I’ve have variations of this conversation dozens of times,, and I get a lot of the same questions and comments over and over. No, you don’t need to make sure you have a thief in the party to deal with the traps. You don’t need to make a player who wants a different type of character play something he’s not passionate about. How do you keep balance in the party, then? Well, how about having fewer locks and traps, and more of whatever highlights the abilities that do exist in the group? Oh, the group is “fighter-heavy”. Well, but the combat challenges. But there’s no cleric, so how do they get healing? Um, NPCs, potions, local temples, magic items?

People have told me that I’m not playing the game right — it never matters what game it is — because I don’t care about party balance, rules balance, power balance. I care about every character getting an adequate turn in the spotlight, every character having something to do, every character getting to live their story. If you think that the needs to the rules, the needs of the game designer, and the needs to the game’s fan base outweigh the needs of my players, at my table, in my campaign, well, I think you’re wrong.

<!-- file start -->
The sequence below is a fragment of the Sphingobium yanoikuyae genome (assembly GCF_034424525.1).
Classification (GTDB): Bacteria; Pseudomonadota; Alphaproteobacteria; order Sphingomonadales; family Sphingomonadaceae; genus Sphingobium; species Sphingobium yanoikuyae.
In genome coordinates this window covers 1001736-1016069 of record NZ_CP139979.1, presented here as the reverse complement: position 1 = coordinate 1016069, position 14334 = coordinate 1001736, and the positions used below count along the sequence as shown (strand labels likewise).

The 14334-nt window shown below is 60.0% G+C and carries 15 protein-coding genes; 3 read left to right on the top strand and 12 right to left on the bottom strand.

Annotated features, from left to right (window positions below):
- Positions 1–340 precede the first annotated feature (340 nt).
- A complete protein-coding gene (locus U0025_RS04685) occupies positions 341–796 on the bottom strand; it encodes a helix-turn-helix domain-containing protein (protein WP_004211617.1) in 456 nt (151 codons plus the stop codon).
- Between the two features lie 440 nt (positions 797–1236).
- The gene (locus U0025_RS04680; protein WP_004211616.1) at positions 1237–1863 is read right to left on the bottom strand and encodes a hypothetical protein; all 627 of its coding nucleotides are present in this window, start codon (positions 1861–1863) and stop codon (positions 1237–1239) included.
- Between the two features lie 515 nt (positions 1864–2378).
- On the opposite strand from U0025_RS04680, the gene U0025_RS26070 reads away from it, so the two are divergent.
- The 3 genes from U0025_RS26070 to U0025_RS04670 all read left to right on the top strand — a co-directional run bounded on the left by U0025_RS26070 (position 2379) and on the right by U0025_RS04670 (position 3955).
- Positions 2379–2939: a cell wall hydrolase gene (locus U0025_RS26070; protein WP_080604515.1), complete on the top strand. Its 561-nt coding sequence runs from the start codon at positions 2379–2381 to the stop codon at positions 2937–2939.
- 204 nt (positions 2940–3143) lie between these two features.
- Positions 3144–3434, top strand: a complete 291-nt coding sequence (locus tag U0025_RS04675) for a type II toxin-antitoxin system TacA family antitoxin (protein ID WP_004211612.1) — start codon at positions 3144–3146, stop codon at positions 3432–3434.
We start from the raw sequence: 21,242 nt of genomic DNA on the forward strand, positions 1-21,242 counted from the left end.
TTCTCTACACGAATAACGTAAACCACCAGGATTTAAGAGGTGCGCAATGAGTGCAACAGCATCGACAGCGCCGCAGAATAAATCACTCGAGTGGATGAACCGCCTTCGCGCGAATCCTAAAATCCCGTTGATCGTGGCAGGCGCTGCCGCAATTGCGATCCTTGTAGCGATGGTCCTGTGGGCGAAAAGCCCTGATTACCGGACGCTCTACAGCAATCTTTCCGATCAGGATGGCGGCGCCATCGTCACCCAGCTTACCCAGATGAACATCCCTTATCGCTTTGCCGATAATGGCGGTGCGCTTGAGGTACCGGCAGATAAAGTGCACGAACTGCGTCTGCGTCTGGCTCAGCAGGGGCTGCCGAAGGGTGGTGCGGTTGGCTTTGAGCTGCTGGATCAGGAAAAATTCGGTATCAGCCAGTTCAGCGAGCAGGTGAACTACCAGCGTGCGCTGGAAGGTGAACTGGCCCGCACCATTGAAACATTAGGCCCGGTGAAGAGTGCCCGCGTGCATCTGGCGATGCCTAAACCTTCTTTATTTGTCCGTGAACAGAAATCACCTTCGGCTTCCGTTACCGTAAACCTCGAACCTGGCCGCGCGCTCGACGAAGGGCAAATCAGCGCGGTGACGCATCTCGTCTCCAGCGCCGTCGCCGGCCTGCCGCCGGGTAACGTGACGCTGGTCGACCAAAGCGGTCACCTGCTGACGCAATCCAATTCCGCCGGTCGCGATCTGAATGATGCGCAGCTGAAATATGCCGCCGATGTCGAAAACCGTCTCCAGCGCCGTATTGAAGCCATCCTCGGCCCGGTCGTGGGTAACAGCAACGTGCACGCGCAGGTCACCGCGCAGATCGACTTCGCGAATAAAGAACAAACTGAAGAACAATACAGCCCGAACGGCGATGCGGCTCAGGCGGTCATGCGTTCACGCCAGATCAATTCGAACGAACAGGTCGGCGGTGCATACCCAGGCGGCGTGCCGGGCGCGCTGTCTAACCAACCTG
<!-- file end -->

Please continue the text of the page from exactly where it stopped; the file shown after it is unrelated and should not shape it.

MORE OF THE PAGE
“Balance” isn’t something that happens by rote because the rules say so. Balance is a creative challenge. Balance is something you have to work for. Balance is work, but balance is also the reward. Balance is something you earn. And this definition, my definition, of balance, is what has made tabletop roleplaying the incredibly rewarding experience that keeps me in the hobby and coming back for more week after week, year after year.

Creating Better Worlds

%d bloggers like this: